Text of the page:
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The ruins of Akyrtas

The ruins of Akyrtas, which lovers of antiquity find so amazing, are located 40 kilometres to the east of modern-day Taraz. These huge mounds of red sandstone jutting out of the earth are grouped in several separate lines. An experienced eye might distinguish the contours of buildings, columns and towers, while those with a vivid imagination may see a castle whose walls leap out into the sky. The vast territory across which the red sandstone blocks are spread bears witness to the size of the grandiose construction that once stood there. One of the conundrums this site presents is that mega-lithic constructions of this type are not usual for the Kazakh steppe, so what kind of building could this have been and for what purpose may it have been built? Explorers have long sought to tackle these questions, but there are still no firm answers. Studies of Akyrtas began more than 130 years ago. The Russian artist Mikhail Znamenskiy was the first in modern times to take an interest in it when he visited the ruins in 1864 as a member of a military expedition headed by the governor of the Turkestan region, General Mikhail Chernyayev, and he did some interesting sketches of the surrounding views and of the remains of the walls. Three years later, the famous Orientalist Petr Lerkh examined the monument. He drew up a preliminary description, measured some sections and  published some information about the ruins of Akyrtas collected by Buddhist monk Chang Chun, to whom Genghis Khan once turned hoping to find the secret of eternal life. At the beginning of  13th century as the monk was travelling from China via Sayram to Samarqand he passed through Akyrtas, but found only the ruins of this majestic construction. Petr Lerkh thought Akyrtas had once been a Buddhist monastery. In 1885 the Russian explorer Dmitriy Ivanov  collected a rich vein of material about Akyrtas and published a long article in a magazine called  News of the Imperial Russian Geographic Society.  "The huge stones, the gigantic nature of this construction, the daring design, the skill and care with which it has been executed and, finally, this bulk in the dry semi-desert, which now looks so isolated, combine to make us view Akyrtas as one of Turkestan's magnificent ancient architectural  constructions," he said. "Huge funds must have  been required for such Cyclopean design, and an enormous slave force would have been needed as well as all those riches. Only a powerful potentate could have undertaken such a project." In 1893 another famous Orientalist, Vasiliy Bar-told, visited Akyrtas. He gathered legends about the monument and proposed his own theory: that this was a monastery of Nestorian Christians. Interest in Akyrtas never faded, and explorers continued to visit the site. New assumptions  emerged in Soviet times that Akyrtas was either a palace-cum-fortress built in the 8th-9th centuries, or a caravanserai, or the unfinished headquarters of the Qarluqs, who ruled the Zhetisu region in the 8th-10th centuries and invited Arab architects into the area to design buildings. German explorer Burchard Brentjes had another theory about Akyrtas. He suggested that Akyrtas  was built by order of the Arab commander Kuteiba ibn Muslim in 714-715 AD as his residence in the  north of the region he ruled. This theory is based on the premise that when he became ruler of the area he began to fear for the safety of his family and ordered them to be brought to him. However,  while his relatives were on their way to Merv (an ancient city in modern-day Turkmenistan), Kuteiba was killed, and Akyrtas remained unfinished. There are, then, many different theories about when and why Akyrtas was built. Research undertaken by specialists from Kazakhstan's Institute of Archaeology in 2004 made it possible to open up the walls, which have extremely deep foundations of some 1.5 metres, and start preparations to eventually set up an open-air museum. Interestingly, nothing other than an ancient clay water-pipe was found in Akyrtas: no ceramics, no remains of the roofing, no traces of fireplaces - nothing to confirm that people lived there. Everything suggests that construction was unfinished, even though the extent of the walls indicates that it was in the final stages. Explorers have detected similarities in the planning of Akyrtas with the architecture of the Middle East. The design is very similar to the palaces of Samara in modern-day Iraq and to buildings in Syria such as the summer residence of the Arab caliphs and the magnificent Qasr al-Hayr al-Sharqi palace. Recalling the early clashes of the Arabs and the Persians, we remember that the Arab army came up against the fortresses in which local people were hiding along with the military garrison. Akyrtas may well, then, be a palace-cum-fortress which was supposed to become the rulers summer capital. That ruler could have been a Qar-luq kagan (ruler), since the Qarluqs ruled western Zhetisu from 766 to 893.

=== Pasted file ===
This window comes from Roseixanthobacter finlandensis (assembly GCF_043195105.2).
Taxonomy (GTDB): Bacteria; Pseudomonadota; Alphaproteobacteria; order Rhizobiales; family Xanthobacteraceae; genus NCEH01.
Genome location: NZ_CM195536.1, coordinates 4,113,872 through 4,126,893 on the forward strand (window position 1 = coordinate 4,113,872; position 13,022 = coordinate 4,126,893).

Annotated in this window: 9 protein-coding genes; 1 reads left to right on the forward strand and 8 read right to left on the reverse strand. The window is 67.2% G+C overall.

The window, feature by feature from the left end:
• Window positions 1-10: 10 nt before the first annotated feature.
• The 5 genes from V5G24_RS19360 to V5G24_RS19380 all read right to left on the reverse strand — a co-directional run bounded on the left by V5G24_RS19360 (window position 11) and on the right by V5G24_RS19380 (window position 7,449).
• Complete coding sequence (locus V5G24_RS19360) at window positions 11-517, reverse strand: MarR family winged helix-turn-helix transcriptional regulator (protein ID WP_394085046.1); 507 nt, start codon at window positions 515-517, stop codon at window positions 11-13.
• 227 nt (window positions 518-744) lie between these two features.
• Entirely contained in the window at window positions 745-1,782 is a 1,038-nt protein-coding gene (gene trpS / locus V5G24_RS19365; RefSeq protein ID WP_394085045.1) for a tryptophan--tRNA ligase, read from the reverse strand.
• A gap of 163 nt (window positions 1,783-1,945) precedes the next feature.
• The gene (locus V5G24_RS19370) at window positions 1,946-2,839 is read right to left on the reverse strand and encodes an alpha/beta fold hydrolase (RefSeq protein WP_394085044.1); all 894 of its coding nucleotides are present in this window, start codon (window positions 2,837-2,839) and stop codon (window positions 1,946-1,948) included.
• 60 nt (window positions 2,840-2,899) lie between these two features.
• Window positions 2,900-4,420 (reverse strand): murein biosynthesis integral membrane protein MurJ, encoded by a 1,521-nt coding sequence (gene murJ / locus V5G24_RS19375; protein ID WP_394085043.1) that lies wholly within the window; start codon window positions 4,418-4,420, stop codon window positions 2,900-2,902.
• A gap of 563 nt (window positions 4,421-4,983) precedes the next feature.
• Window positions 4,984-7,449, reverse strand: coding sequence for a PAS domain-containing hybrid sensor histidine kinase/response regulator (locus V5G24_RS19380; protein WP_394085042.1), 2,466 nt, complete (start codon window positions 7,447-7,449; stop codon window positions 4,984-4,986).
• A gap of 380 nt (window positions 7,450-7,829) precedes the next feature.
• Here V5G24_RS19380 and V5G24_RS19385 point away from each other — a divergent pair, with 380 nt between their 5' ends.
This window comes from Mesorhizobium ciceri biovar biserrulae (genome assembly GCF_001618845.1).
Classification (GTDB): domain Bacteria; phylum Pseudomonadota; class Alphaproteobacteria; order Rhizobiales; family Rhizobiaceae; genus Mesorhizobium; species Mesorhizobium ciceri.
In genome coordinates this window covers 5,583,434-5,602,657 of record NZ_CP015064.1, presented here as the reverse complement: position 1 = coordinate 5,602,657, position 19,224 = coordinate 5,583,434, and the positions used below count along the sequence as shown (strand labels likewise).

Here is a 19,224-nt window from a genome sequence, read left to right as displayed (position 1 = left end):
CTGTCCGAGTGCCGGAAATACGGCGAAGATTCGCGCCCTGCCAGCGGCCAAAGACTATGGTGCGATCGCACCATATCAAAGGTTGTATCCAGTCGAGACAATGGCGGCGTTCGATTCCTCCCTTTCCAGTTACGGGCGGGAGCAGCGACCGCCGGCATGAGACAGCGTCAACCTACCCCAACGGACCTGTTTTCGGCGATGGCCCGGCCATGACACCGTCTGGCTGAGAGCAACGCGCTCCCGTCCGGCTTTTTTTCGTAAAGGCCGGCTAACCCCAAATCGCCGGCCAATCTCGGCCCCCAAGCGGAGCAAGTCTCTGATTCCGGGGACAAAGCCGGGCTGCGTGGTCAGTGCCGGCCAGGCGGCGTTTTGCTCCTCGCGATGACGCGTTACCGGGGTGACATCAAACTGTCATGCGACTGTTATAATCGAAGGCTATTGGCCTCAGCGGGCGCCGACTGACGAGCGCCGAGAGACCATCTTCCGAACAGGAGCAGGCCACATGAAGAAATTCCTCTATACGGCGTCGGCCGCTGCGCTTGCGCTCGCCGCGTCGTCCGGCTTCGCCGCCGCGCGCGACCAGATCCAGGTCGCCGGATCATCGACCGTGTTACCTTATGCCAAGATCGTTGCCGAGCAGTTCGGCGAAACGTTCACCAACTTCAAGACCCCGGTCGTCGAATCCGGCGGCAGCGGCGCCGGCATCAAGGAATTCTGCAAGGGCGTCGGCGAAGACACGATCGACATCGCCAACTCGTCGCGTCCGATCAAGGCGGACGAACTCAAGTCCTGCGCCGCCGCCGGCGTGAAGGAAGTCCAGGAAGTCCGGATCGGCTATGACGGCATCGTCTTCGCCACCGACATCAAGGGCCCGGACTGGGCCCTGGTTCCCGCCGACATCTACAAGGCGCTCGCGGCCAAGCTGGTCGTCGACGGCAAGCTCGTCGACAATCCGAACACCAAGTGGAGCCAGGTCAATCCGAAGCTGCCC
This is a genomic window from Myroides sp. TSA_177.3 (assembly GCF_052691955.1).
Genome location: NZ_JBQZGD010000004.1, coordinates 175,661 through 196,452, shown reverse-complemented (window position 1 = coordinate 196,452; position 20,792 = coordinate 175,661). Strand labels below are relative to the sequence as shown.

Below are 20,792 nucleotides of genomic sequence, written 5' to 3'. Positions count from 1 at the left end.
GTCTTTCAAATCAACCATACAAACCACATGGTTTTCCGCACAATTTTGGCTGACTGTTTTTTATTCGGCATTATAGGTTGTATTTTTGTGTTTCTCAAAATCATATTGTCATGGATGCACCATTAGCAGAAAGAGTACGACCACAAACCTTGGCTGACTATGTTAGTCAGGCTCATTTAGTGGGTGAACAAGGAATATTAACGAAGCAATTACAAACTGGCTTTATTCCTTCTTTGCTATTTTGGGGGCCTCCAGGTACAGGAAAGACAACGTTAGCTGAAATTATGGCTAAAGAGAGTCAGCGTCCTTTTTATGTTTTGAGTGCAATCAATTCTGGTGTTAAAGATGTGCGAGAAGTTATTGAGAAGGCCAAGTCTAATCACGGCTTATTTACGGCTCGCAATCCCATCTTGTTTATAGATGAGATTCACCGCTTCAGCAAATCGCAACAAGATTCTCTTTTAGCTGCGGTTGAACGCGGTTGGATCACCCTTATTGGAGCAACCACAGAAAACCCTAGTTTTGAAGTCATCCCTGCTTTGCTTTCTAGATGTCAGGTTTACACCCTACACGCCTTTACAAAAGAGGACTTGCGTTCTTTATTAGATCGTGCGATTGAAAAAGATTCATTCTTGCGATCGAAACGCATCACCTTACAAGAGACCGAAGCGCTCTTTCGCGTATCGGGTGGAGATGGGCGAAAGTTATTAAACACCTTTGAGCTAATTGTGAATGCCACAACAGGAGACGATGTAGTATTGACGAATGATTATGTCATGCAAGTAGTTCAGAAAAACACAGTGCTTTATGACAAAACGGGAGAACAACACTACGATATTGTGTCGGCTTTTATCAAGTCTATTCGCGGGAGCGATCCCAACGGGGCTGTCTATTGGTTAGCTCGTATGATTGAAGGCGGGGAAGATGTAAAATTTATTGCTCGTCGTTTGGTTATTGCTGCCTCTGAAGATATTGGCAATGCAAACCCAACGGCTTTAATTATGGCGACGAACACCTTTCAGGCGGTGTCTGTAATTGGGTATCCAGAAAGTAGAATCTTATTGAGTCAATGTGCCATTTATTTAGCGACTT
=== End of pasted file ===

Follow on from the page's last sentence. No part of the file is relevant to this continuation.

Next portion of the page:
Theories abound, but the mystery of Akyrtas remains unsolved. Perhaps that is the key to its attraction.

 
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